Dear Kristy: What Are Good Qualities For A Project Manager?

recruiting employees, hiring employeesI own a small restoration company in the Southeast, and we’re growing. The time has come for me to hand over actually running the projects to an actual project manager, so I can work on my business rather than in it so much day-to-day. I must say I’m hesitant to hand over the reins of projects to someone else, but do know it’s a critical next step for our company.

Would you be willing to share with me some of the qualities you’ve seen in the best project managers you’ve hired over the years? Also, what kind of criteria should I be looking for as far as experience and background?

Thank you,

Ray

 

Hello Ray!

Congratulations on making it to this level and being brave enough to move to the next step! Before I answer your question, I have a couple questions for you!

  • Do you do mitigation only, or mitigation and recon?
  • What volume is your company doing in a year?

For the sake of this response, I’m going to assume you do mitigation only, and subcontract out the reconstruction portion. I’m also going to assume you are doing about $1.5 million in revenue per year.

Based on this information, I would suggest you look for someone with some mitigation experience, or strong reconstruction experience. I would also suggest finding someone who is currently handling at least $1 million in work, preferably $1.5 million, but has the capacity to handle much more.

Some critical characteristics of a restoration project manager include:

  • Ability to run a large number of jobs at once, ranging in size from a small water loss to a large house fire.
  • Strong organizational skills paired with some tech savviness – so they will document losses well, and have through and complete paperwork that is always easy to locate in your job management software or other file system.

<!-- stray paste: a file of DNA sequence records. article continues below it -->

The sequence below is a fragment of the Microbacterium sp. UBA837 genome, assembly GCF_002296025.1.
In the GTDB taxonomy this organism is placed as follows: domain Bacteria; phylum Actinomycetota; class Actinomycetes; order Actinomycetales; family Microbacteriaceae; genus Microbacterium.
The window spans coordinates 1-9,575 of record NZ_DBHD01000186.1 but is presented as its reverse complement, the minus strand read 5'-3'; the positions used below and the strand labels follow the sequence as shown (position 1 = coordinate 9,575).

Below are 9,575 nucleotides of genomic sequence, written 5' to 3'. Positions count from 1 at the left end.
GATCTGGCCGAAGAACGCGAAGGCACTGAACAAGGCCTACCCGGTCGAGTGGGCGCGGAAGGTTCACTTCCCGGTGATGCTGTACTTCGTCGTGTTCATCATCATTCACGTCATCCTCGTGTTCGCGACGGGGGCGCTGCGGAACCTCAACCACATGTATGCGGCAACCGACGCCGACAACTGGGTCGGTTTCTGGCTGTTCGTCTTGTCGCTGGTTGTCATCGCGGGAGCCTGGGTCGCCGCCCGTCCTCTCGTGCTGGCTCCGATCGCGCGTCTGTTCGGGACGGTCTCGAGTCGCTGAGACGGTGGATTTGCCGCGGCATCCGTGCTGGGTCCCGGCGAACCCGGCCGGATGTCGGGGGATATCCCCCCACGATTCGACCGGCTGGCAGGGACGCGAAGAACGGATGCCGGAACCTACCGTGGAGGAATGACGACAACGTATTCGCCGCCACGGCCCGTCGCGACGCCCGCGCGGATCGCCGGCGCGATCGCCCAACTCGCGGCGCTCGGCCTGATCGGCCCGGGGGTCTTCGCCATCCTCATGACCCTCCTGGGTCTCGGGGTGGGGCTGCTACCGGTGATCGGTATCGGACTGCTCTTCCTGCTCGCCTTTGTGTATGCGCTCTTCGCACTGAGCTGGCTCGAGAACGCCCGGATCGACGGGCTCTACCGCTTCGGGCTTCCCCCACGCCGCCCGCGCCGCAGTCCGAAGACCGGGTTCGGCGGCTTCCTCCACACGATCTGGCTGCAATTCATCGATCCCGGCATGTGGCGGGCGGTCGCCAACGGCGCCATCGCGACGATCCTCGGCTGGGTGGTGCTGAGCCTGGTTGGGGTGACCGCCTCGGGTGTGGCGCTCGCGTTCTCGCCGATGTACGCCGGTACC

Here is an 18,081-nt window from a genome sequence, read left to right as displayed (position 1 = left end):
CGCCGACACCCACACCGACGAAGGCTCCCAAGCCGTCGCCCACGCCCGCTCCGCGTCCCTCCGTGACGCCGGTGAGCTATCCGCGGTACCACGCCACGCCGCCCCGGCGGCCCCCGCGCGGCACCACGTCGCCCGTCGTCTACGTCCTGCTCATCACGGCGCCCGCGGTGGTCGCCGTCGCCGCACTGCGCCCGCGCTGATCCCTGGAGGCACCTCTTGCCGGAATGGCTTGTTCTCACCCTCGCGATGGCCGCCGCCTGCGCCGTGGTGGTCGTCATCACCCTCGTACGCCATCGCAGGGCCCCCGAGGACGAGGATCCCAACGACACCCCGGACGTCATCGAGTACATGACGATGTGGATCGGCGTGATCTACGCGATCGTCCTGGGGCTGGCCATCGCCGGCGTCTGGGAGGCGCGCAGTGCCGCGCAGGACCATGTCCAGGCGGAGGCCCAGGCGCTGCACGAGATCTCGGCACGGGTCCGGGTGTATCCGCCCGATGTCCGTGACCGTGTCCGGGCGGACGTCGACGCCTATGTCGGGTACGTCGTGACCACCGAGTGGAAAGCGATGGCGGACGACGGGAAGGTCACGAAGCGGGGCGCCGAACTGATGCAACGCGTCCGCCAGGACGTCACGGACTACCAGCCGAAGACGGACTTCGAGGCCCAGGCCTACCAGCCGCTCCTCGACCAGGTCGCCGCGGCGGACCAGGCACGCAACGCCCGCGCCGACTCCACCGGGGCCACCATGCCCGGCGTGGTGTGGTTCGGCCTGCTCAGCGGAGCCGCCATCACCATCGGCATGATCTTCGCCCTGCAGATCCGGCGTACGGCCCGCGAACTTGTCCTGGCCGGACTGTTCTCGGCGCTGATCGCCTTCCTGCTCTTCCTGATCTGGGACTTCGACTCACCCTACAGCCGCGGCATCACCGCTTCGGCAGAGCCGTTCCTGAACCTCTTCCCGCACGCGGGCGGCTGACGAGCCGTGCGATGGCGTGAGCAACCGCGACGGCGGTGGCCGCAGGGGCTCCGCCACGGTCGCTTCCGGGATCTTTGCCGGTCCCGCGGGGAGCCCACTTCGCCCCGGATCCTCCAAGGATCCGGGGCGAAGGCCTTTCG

• Ability to empathize with property owners. Someone who is cold and distant will likely not connect well with property owners who just suffered a potentially traumatic loss on their property and are looking for reassurance that things can be returned to pre-loss condition.
  • Good communication skills. This is Open, constant communication with the property owner is a vital component to successful restoration work.
  • Growth potential. I would suggest since you’re a younger, smaller company, you try to find someone who will come into the company and hope to stay and grow with it. This, of course, is not vital – but finding the right person with true buy-in to your company and its mission will make a big difference in the long run.

Of course, working with a recruiter can really help weed out the good candidates from the not-so-good. Our recruiters screen hundreds of candidates for various restoration positions every year, and can identify a gem from a dud pretty quickly, saving you time and energy!